reviewed a music CD at Escape Into Life, on "poetry Wednesday," because, as has been pointed out by poets I admire, a CD is a bit like a poetry chapbook! And Naomi Ashley is a singer/songwriter, writing songs that are gently rhyming lyric poems. Her voice is soft and whimsical, just my kind of thing. So, I hope you'll check out Trying to Fly at her website or ReverbNation, etc.
here. So it's a good Hump of the Week for me.
It's also a Random Coinciday. Today is Martin Luther King, Jr.'s real birthday, even though we get next Monday off. (And also my mom's!) This morning I opened the newly received Poetry East (Numbers 80&81,Fall, 2013) to this epigraph by Martin Luther King, Jr.:
What, then, is the answer? The answer lies in our willing acceptance of unwanted and unfortunate circumstances even as we still cling to a radiant hope, our acceptance of finite disappointment even as we adhere to infinite hope. This is not the grim, bitter acceptance of the fatalist, but the achievement found in Jeremiah's words, "This is a grief, and I must bear it."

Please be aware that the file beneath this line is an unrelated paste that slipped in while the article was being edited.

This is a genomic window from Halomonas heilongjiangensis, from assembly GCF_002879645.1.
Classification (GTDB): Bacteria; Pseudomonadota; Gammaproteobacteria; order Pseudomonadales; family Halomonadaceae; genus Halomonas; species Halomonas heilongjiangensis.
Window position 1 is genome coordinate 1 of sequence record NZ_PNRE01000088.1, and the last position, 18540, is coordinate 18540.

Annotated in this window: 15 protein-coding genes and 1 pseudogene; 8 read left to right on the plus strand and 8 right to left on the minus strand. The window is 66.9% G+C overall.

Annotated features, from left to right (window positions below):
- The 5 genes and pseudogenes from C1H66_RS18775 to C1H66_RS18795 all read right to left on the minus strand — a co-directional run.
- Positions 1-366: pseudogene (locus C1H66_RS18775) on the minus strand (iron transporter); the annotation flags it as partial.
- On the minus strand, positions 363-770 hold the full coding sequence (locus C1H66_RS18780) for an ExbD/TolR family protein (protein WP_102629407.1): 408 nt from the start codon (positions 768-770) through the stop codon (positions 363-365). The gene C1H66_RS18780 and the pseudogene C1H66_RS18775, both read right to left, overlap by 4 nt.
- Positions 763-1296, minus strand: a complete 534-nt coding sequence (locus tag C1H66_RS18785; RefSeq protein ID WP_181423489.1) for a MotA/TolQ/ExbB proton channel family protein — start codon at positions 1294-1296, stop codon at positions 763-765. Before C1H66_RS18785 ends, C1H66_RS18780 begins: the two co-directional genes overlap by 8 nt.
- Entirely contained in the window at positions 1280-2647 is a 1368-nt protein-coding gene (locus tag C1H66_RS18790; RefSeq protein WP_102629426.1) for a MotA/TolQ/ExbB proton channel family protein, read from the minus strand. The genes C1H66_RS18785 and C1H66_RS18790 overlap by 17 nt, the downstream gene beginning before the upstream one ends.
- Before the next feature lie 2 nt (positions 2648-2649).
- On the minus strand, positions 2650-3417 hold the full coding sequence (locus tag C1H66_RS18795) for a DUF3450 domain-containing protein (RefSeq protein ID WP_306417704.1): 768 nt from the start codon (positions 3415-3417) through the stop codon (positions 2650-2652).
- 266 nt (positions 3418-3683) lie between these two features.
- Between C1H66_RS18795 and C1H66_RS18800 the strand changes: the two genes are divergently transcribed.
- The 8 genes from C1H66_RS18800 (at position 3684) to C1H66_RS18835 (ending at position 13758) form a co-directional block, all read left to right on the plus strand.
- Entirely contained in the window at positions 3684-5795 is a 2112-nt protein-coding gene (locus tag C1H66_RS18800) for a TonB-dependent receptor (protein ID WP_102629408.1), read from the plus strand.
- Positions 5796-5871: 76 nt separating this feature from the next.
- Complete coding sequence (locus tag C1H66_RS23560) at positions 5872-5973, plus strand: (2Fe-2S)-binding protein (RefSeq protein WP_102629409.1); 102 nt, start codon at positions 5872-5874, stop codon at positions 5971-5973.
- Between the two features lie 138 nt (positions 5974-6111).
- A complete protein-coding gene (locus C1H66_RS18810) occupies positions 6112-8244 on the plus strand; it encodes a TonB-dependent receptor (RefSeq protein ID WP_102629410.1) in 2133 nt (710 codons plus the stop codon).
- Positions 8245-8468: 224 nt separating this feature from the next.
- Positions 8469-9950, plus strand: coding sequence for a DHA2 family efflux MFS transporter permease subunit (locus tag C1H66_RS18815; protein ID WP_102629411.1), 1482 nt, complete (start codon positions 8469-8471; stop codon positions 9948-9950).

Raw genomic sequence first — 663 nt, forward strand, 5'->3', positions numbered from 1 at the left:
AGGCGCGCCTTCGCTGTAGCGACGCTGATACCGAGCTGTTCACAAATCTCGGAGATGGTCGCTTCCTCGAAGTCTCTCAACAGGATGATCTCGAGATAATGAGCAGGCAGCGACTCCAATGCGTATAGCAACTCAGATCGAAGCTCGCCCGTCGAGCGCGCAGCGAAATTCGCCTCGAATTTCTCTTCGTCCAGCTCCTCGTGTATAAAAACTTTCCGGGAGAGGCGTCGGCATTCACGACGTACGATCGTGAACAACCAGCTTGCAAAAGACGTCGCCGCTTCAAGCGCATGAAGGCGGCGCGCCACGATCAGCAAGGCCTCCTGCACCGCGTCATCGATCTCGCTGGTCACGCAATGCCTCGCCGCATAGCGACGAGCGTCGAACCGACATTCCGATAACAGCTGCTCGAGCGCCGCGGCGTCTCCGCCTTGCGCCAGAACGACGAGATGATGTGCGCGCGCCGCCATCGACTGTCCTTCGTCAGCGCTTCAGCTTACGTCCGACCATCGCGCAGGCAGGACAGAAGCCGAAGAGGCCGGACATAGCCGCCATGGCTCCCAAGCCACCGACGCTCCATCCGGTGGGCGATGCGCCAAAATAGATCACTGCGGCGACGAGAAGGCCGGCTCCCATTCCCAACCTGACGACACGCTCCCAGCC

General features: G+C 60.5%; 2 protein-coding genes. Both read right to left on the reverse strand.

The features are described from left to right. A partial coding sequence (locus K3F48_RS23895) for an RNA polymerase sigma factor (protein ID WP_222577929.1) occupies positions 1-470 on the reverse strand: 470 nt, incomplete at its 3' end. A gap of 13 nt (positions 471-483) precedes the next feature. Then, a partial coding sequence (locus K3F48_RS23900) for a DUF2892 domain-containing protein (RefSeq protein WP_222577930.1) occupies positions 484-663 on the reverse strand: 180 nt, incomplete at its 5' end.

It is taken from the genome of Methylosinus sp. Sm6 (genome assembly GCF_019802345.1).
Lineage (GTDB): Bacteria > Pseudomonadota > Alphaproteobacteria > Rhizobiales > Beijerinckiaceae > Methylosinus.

I heard this, of course, in the context of social justice, but also in the personal context. The first poem in the issue, directly following the King quotation, is a long narrative poem by Michael Hettich, recounting the loss of their first child ("unwanted and unfortunate circumstances" of a home birth). I'd read his poems about this before, but not in such detail, nor from such distance, the distance of 30 years, which collapsed into the astonished woe of memory. One of the songs on Trying to Fly, "Jennie Wise," has a sad story of this kind, too. Alas.
So, I wish you radiant hope.